Green Building News

Residential Solar in Nevada Benefits All, Study Says

Posted on May 27, 2016 by Scott Gibson

A ruling last year in Nevada reducing reimbursement rates for owners of grid-tied photovoltaic(PV) Generation of electricity directly from sunlight. A photovoltaic cell has no moving parts; electrons are energized by sunlight and result in current flow. (PVPhotovoltaics. Generation of electricity directly from sunlight. A photovoltaic (PV) cell has no moving parts; electrons are energized by sunlight and result in current flow.) systems gutted the state's solar industry, cutting the installation of new PV systems by 90% in the first quarter of the year.

In reaching their decision, utility regulators accepted arguments that net meteringArrangement through which a homeowner who produces electricity using photovoltaics or wind power can sell excess electricity back to the utility company, running the electric meter backwards. amounted to a subsidy for solar customers and a $160 million burden for non-solar customers. But according to two new studies, the Public Utilities Commission of Nevada was wrong — distributed solar offers a benefit to all ratepayers, whether they own solar systems or not.

Energy Modeling Has a Very Fast Payback

Posted on May 26, 2016 by Scott Gibson

Energy modeling for commercial and institutional buildings is expensive, but a study by an architectural and engineering firm finds the payback is "shockingly short" — in some cases just a month or two.

Fire Knocks Out Tower at Concentrated Solar Plant

Posted on May 24, 2016 by Scott Gibson

A fire last week damaged one of three towers at the huge Ivanpah solar thermal facility in the Mohave desert, but the real threat to the facility's long-term relevance appears to be economics.

The incident left metal pipes in steam-generating equipment near the top of the 459-foot tower scorched and melted, according to a report at Wired. The fire is one more PR headache for the world's largest solar facility.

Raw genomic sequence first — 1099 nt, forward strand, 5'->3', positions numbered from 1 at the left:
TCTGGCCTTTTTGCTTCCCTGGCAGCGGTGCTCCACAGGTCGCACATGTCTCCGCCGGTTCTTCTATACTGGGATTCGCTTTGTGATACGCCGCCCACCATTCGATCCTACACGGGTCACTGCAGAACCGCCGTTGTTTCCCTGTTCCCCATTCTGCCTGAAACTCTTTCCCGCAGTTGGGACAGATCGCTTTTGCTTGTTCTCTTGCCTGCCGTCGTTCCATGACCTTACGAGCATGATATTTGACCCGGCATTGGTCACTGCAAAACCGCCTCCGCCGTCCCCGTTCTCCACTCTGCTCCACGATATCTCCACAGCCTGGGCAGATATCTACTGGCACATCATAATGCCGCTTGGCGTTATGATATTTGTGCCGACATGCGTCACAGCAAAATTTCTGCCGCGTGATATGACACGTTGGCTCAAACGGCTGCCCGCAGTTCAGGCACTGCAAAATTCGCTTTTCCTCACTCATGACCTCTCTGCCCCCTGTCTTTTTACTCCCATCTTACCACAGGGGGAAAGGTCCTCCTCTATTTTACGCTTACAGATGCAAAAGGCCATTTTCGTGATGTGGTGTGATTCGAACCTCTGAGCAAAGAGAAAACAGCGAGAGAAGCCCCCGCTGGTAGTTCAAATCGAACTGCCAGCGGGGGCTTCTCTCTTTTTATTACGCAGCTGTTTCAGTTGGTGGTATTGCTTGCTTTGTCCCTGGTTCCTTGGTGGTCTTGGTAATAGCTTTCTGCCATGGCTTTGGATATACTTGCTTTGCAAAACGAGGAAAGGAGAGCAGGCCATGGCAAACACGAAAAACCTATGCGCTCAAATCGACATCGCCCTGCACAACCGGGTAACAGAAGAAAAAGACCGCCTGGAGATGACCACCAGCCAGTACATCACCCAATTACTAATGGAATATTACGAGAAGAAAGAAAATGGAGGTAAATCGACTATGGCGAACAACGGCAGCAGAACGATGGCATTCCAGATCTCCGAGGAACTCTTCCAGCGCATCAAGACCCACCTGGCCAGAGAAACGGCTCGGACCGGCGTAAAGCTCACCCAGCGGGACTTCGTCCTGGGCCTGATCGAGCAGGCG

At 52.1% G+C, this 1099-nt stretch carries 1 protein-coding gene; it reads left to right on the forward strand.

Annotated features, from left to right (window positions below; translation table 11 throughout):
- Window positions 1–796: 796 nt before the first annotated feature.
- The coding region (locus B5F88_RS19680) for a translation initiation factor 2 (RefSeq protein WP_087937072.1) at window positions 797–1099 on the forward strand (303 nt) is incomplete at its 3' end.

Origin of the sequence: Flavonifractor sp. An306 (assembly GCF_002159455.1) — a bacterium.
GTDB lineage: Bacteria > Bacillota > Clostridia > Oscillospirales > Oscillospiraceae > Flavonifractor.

New York City Will Require More Efficient Buildings

Posted on May 17, 2016 by Scott Gibson

New York City has embarked on an ambitious program to lower the amount of energy consumed by city-owned buildings and reduce greenhouse gas emissions by 80% by the year 2050.

Florida Development Will be Solar-Powered

Posted on May 13, 2016 by Scott Gibson

Work is underway on Babcock Ranch, a new Florida community that will eventually include 19,500 single-family and multifamily homes on nearly 18,000 acres. The developers tout the project as the world's "first solar-powered town," calling it the "most sustainable" community in the U.S.

Building a House of Hemp

Posted on May 4, 2016 by Scott Gibson

An upstate New York resident named Jim Savage has launched a web-based campaign to raise $60,000 and build a demonstration house with walls of hemp, lime, and water, advancing what Savage calls “the next step in green building.”

In a Kickstarter campaign that so far has attracted more than 90 donors, Savage lays out the case for choosing hemp over more conventional building materials, a technique he says has been used successfully in Europe for 25 years.

Texas Team Wins Net Zero Competition

Posted on May 2, 2016 by Scott Gibson

A group of architecture students from Prairie View A&M University has won top honors in this year's Department of Energy Race to Zero student competition with an affordable home designed for a Houston, Texas, neighborhood.

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